How to File for a Marriage Separation in Tennessee

by Star Pollard ; Updated November 08, 2017

Tennessee recognizes legal separation which is a type of limited divorce. Couples that successfully file for legal separation in Tennessee no longer live together but their marital status does not change, and their marriage does not dissolve. This is an alternative that some couples choose if it is against their religious beliefs to divorce, or when they no longer want to live together but they want to remain equally responsible for their joint obligations and duties.

What Legal Separation Means

In the state of Tennessee, you may file for a legal separation if you feel that there are sufficient grounds for divorce but you are not ready to legally terminate your marriage. Legal separation will not change your marital status but will allow you as a married couple to occupy separate residences. While legal separation primarily stipulates residency restrictions, the court may be petitioned to establish provisions on child custody, child visitation, spousal support and property issues as a part of the legal separation order. An absolute divorce may be granted if there is no reconciliation, a petition for divorce is filed, or if there has been two years or more of legal separation.

Satisfy Residency Requirements

In order to file for legal separation in Tennessee, you or your spouse must have been a resident of the state for a minimum of six months before the date of the petition. Alternatively, the basis of your filing must have occurred in the state of Tennessee, for example, your partner committed a crime or adultery in Tennessee but you reside in another state. Military personnel must have been a resident of the state at least one year prior to filing unless the incident that causes either of you to seek separation was committed within the state.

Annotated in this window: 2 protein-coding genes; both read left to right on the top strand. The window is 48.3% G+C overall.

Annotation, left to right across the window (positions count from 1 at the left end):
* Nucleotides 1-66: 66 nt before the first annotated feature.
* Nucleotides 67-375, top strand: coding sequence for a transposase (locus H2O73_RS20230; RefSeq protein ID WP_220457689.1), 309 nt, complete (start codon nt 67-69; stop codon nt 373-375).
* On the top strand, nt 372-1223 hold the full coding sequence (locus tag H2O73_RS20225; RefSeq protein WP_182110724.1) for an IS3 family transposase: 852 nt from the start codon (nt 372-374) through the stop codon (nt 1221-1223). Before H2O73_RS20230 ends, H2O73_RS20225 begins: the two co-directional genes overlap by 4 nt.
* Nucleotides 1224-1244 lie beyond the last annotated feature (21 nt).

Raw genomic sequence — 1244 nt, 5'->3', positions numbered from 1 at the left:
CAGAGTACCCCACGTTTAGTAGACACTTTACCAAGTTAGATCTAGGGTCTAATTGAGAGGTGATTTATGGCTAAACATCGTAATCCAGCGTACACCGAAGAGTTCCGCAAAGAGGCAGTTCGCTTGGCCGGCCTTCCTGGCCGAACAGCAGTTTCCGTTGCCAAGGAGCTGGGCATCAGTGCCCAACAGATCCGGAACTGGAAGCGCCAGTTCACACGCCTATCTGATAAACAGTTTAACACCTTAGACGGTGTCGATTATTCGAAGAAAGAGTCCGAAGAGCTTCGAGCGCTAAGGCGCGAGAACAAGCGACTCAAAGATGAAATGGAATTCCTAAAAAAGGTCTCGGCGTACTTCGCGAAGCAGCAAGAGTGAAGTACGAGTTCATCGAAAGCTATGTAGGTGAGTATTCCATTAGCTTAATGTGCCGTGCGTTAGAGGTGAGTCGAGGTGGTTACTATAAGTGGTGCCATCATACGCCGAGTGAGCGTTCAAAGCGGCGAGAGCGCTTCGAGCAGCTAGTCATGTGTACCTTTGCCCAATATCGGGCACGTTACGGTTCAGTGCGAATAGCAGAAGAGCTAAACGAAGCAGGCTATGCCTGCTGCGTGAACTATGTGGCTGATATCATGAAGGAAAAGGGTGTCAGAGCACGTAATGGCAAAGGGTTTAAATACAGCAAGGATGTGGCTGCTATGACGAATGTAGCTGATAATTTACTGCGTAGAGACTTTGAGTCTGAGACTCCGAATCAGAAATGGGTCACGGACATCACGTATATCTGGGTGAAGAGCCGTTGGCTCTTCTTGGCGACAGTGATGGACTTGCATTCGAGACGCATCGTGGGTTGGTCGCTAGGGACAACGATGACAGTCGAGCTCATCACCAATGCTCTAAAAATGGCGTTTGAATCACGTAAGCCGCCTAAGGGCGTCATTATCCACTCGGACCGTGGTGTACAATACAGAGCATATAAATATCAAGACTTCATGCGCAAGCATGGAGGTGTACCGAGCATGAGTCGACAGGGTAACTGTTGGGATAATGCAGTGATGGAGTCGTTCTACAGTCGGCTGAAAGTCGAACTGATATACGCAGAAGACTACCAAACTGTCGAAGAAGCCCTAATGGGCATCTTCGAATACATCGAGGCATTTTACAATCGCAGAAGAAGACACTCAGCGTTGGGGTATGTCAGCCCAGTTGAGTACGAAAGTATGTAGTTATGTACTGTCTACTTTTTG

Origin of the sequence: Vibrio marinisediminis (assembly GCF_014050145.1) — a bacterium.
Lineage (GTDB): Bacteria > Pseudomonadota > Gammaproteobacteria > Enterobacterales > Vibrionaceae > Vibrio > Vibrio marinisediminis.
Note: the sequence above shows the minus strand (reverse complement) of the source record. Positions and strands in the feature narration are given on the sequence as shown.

Establish Sufficient Grounds for Legal Separation

The state of Tennessee recognizes 15 specific grounds for legal separation or divorce. The more common grounds include adultery, one spouse being convicted of a felony, habitual drunkenness or drug use, cruelty, inappropriate marital conduct, or evidence that the spouses have already been living apart for at least two years. You can also file on the basis of "irreconcilable differences," which is Tennessee's version of a no-fault separation. If you and your spouse cannot agree on the nature of your "irreconcilable differences," then you will have to establish one of the fault-based grounds for divorce.

Filing a Petition

To start the process, complete and file a petition with the City Clerk in the county in which you last shared a residence, where you currently reside, or where your spouse resides if you are a non-resident of the state. Include your full names, mailing addresses, date of birth and birth place, social security numbers, names and social security numbers of yourself, your spouse, and any minor children or children born during marriage. You must also provide the court with information on your previous marriages, as well as the race or ethnicity of you and your spouse. Additionally, if you or your spouse has obtained legal representation, the lawyer or agent acting on either of your behalf must also be listed on the petition.

Attending the Hearing

After filing your petition, temporary injunctions be placed in effect for you and your spouse until your court appearance. These temporary injunctions will stop you doing anything detrimental to your spouse in regards to marital assets, property, insurance premiums, behavior, children, residency, and evidence. If you have no children, the court can rule on your case 60 days after you file; otherwise the wait period is 90 days. Upon your court appearance, the judge will issue a ruling on the allocation of marital property, visitation arrangements and custodial issues, and any other matters regarding the legal separation.

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About the Author

Star Pollard began writing professionally in 2003. Her work includes editing and ghost-writing content for books, websites, and developing educational curriculum for a small publishing firm. Her primary areas of focus include health and fitness, parenting, finance and technology. An industrial engineering graduate of the University of Michigan, she is committed to providing valuable information about the topics she lives and loves.